A husband who was having an affair died in a high-speed drink driving crash while taking his secret mistress home after a date.
Father-of-two Kadeel Newby, 23, lost control of his Toyota Yaris while driving at 101mph without wearing a seat belt in a manner which was compared to The Stig from Top Gear.
Moments later, the car ploughed into railings, catapulting Mr Newby and girlfriend Natasha Gregson out of the rear window.
Miss Gregson suffered serious injuries – including fracturing her skull – but survived.
Mr Newby, a mechanic,¬†died later in hospital from multiple injuries. Blood tests showed he was one and half times over the legal-drink driving limit.
The affair emerged when Miss Gregson regained consciousness.
This week, Mr Newby’s wife Korette, 26, was forced to listen to the details of her husband’s six day relationship with Miss Gregson at an inquest into his death in Bolton, Greater Manchester.
The couple – who were said to be ‘inseparable’ – had married in 2011 and had two children, aged six and three. They honeymooned in Greece and enjoyed family trips to Egypt and America.
But last year the Newbys from Mossley, Greater Manchester began arguing with each other. The inquest heard how, in October last year, he began a relationship with Miss Gregson, who lives in Bolton.
In a statement, Miss Gregson – who was not at the Bolton hearing at the request of Mrs Newby – said Mr Newby had told her he was no longer with his wife.
She said: ‘I had been seeing a lad called Kadeel Newby and he told me he was separated from his ex and had been for about five months and had two children. I don’t normally go for guys with children.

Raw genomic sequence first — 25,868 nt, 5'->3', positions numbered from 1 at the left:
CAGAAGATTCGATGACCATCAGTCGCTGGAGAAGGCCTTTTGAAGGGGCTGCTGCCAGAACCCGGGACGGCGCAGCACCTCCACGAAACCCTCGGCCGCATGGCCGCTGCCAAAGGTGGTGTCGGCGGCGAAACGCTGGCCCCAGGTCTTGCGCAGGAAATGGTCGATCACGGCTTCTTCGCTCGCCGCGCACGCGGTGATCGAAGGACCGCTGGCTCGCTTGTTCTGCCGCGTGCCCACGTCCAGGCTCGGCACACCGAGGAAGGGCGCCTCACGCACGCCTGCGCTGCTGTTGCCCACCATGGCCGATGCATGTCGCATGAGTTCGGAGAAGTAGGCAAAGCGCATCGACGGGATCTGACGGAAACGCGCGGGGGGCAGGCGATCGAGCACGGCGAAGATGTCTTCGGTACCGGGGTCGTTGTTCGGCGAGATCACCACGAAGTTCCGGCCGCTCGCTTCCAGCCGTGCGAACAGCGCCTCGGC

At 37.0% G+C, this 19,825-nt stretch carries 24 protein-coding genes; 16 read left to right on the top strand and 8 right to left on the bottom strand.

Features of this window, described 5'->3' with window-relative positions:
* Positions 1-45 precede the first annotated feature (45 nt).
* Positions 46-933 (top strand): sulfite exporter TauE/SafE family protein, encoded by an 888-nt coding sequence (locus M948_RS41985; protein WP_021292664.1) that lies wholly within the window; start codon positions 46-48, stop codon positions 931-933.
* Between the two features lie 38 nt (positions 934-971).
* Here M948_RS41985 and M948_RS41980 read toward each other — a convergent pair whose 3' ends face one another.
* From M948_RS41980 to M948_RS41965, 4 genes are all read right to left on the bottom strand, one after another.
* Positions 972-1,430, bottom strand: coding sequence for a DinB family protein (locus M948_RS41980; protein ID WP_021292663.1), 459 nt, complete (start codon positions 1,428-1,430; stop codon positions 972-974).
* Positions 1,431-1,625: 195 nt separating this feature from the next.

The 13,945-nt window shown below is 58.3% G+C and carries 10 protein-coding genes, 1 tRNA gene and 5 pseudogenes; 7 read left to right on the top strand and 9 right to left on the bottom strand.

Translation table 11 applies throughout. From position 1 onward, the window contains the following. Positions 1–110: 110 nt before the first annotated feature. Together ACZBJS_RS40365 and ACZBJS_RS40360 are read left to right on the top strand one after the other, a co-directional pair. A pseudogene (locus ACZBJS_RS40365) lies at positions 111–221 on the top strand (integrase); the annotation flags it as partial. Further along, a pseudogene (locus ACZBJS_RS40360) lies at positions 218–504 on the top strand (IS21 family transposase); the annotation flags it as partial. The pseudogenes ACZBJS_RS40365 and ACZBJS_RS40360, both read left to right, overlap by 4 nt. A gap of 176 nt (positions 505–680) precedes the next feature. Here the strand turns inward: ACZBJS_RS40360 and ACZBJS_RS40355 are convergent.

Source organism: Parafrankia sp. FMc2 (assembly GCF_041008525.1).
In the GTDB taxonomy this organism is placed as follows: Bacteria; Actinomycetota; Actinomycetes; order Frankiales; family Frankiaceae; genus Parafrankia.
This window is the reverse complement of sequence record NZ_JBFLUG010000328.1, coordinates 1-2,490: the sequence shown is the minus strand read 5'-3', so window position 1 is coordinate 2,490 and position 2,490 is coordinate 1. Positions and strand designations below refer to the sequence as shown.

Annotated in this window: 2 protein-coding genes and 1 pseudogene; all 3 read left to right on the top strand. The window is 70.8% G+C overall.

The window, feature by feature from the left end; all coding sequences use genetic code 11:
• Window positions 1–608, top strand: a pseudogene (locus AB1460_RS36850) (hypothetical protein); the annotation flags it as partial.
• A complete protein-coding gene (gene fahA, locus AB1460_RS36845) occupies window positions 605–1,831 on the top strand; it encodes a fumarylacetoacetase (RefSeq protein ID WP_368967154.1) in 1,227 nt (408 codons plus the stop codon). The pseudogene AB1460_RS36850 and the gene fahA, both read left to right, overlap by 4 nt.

‘He always picked me up in his Toyota Yaris but he never wore his seatbelt, it was plugged in and he sat on it. I never drove, Kadeel always drove and it was just the two of us.’
She described his driving as ‘erratic’.
‘He drove like the Stig,’ she said. ‘At some points I wanted to tell him to stop. It was like the world was going to stop and he wanted to get there quick.’
The 2am tragedy occurred on Chorley New Road in Horwich on October 12 after Mr Newby had earlier picked up Miss Gregson to take her out for the evening in Manchester.
Her statement added: ‘Kadeel picked me up at about 8:30pm, I can’t remember what I was wearing at the time. I don’t remember much after this other than I know we went into Manchester.
‘I’d thrown my mobile phone into the car, shut my eyes and went to sleep. That was the first time I ever shut my eyes when I was with Kadeel. The next thing I remember I was in hospital. I suffered fractures to my head, two broken wrists and a laceration to my liver.
‘I have been told about the accident but I don’t remember it at all. I was told that he was married but I didn’t know that.’
Mrs Newby, a pharmacy technician, told the inquest she and her husband were ‘inseparable’.
‘We were young when we got together and married in 2011 after the birth of our son in 2010. We had our honeymoon in Greece which started Kadeel’s love of travelling. We would talk about moving abroad,’ she said.
‘Kadeel was so close to our children, they had a special relationship. He would do thoughtful things like buy me a gift or write me a letter and leave it under my pillow.